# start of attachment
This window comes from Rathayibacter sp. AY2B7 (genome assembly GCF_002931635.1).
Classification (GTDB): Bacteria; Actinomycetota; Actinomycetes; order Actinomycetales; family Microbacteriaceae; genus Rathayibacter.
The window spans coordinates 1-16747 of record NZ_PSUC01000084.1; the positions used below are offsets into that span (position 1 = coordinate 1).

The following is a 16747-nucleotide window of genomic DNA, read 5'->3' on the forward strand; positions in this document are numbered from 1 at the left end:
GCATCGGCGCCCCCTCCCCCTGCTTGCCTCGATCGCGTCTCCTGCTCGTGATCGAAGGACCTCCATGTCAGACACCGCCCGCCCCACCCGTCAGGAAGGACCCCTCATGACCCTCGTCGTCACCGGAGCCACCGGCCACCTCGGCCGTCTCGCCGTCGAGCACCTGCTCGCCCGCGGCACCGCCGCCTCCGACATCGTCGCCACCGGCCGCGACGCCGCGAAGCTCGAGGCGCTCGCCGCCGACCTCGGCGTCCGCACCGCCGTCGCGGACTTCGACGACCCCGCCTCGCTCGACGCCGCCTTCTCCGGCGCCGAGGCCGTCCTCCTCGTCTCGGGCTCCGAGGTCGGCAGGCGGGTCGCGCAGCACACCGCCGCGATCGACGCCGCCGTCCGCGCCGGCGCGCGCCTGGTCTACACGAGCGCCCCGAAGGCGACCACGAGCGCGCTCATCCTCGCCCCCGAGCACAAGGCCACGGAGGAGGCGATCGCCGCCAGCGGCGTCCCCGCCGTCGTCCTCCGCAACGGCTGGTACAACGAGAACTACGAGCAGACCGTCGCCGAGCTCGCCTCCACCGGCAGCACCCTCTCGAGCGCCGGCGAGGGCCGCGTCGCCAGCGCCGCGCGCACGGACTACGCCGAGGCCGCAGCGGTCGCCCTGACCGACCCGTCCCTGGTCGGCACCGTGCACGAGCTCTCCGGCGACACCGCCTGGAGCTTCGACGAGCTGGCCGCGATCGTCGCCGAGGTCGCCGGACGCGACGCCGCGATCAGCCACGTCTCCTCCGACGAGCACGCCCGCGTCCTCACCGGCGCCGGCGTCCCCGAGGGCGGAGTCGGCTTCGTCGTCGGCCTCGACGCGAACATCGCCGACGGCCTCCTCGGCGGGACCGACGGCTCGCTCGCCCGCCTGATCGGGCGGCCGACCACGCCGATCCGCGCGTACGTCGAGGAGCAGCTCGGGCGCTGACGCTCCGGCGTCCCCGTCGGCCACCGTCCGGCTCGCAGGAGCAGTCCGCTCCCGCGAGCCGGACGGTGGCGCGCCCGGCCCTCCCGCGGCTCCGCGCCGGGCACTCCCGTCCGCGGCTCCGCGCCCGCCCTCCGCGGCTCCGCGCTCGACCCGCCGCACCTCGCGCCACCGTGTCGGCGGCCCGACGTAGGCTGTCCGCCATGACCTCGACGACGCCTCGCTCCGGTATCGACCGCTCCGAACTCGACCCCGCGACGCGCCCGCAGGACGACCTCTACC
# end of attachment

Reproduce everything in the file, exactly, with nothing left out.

This window comes from Rathayibacter sp. AY2B7 (genome assembly GCF_002931635.1).
Classification (GTDB): Bacteria; Actinomycetota; Actinomycetes; order Actinomycetales; family Microbacteriaceae; genus Rathayibacter.
The window spans coordinates 1-16747 of record NZ_PSUC01000084.1; the positions used below are offsets into that span (position 1 = coordinate 1).

The following is a 16747-nucleotide window of genomic DNA, read 5'->3' on the forward strand; positions in this document are numbered from 1 at the left end:
GCATCGGCGCCCCCTCCCCCTGCTTGCCTCGATCGCGTCTCCTGCTCGTGATCGAAGGACCTCCATGTCAGACACCGCCCGCCCCACCCGTCAGGAAGGACCCCTCATGACCCTCGTCGTCACCGGAGCCACCGGCCACCTCGGCCGTCTCGCCGTCGAGCACCTGCTCGCCCGCGGCACCGCCGCCTCCGACATCGTCGCCACCGGCCGCGACGCCGCGAAGCTCGAGGCGCTCGCCGCCGACCTCGGCGTCCGCACCGCCGTCGCGGACTTCGACGACCCCGCCTCGCTCGACGCCGCCTTCTCCGGCGCCGAGGCCGTCCTCCTCGTCTCGGGCTCCGAGGTCGGCAGGCGGGTCGCGCAGCACACCGCCGCGATCGACGCCGCCGTCCGCGCCGGCGCGCGCCTGGTCTACACGAGCGCCCCGAAGGCGACCACGAGCGCGCTCATCCTCGCCCCCGAGCACAAGGCCACGGAGGAGGCGATCGCCGCCAGCGGCGTCCCCGCCGTCGTCCTCCGCAACGGCTGGTACAACGAGAACTACGAGCAGACCGTCGCCGAGCTCGCCTCCACCGGCAGCACCCTCTCGAGCGCCGGCGAGGGCCGCGTCGCCAGCGCCGCGCGCACGGACTACGCCGAGGCCGCAGCGGTCGCCCTGACCGACCCGTCCCTGGTCGGCACCGTGCACGAGCTCTCCGGCGACACCGCCTGGAGCTTCGACGAGCTGGCCGCGATCGTCGCCGAGGTCGCCGGACGCGACGCCGCGATCAGCCACGTCTCCTCCGACGAGCACGCCCGCGTCCTCACCGGCGCCGGCGTCCCCGAGGGCGGAGTCGGCTTCGTCGTCGGCCTCGACGCGAACATCGCCGACGGCCTCCTCGGCGGGACCGACGGCTCGCTCGCCCGCCTGATCGGGCGGCCGACCACGCCGATCCGCGCGTACGTCGAGGAGCAGCTCGGGCGCTGACGCTCCGGCGTCCCCGTCGGCCACCGTCCGGCTCGCAGGAGCAGTCCGCTCCCGCGAGCCGGACGGTGGCGCGCCCGGCCCTCCCGCGGCTCCGCGCCGGGCACTCCCGTCCGCGGCTCCGCGCCCGCCCTCCGCGGCTCCGCGCTCGACCCGCCGCACCTCGCGCCACCGTGTCGGCGGCCCGACGTAGGCTGTCCGCCATGACCTCGACGACGCCTCGCTCCGGTATCGACCGCTCCGAACTCGACCCCGCGACGCGCCCGCAGGACGACCTCTACC